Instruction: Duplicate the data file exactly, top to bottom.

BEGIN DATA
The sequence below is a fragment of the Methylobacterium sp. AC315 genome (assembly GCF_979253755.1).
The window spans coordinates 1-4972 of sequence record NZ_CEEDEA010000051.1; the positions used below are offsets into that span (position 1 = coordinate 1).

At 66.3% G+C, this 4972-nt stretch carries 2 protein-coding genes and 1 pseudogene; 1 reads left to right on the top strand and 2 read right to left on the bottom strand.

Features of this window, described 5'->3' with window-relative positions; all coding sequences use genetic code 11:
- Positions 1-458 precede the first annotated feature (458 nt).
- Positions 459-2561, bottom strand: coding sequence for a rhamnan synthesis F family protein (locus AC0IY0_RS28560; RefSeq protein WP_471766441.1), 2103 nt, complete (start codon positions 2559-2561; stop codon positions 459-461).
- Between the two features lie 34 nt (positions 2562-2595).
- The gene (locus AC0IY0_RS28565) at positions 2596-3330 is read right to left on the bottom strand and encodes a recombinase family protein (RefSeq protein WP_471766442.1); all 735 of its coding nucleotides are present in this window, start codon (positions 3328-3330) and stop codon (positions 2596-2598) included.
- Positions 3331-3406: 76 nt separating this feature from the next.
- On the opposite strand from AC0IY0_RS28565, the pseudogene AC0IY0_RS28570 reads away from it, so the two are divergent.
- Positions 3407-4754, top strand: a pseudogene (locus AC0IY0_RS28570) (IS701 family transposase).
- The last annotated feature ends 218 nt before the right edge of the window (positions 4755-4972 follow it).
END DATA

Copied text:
The sequence below is a fragment of the Methylobacterium sp. AC315 genome (assembly GCF_979253755.1).
The window spans coordinates 1-4972 of sequence record NZ_CEEDEA010000051.1; the positions used below are offsets into that span (position 1 = coordinate 1).

At 66.3% G+C, this 4972-nt stretch carries 2 protein-coding genes and 1 pseudogene; 1 reads left to right on the top strand and 2 read right to left on the bottom strand.

Features of this window, described 5'->3' with window-relative positions; all coding sequences use genetic code 11:
- Positions 1-458 precede the first annotated feature (458 nt).
- Positions 459-2561, bottom strand: coding sequence for a rhamnan synthesis F family protein (locus AC0IY0_RS28560; RefSeq protein WP_471766441.1), 2103 nt, complete (start codon positions 2559-2561; stop codon positions 459-461).
- Between the two features lie 34 nt (positions 2562-2595).
- The gene (locus AC0IY0_RS28565) at positions 2596-3330 is read right to left on the bottom strand and encodes a recombinase family protein (RefSeq protein WP_471766442.1); all 735 of its coding nucleotides are present in this window, start codon (positions 3328-3330) and stop codon (positions 2596-2598) included.
- Positions 3331-3406: 76 nt separating this feature from the next.
- On the opposite strand from AC0IY0_RS28565, the pseudogene AC0IY0_RS28570 reads away from it, so the two are divergent.
- Positions 3407-4754, top strand: a pseudogene (locus AC0IY0_RS28570) (IS701 family transposase).
- The last annotated feature ends 218 nt before the right edge of the window (positions 4755-4972 follow it).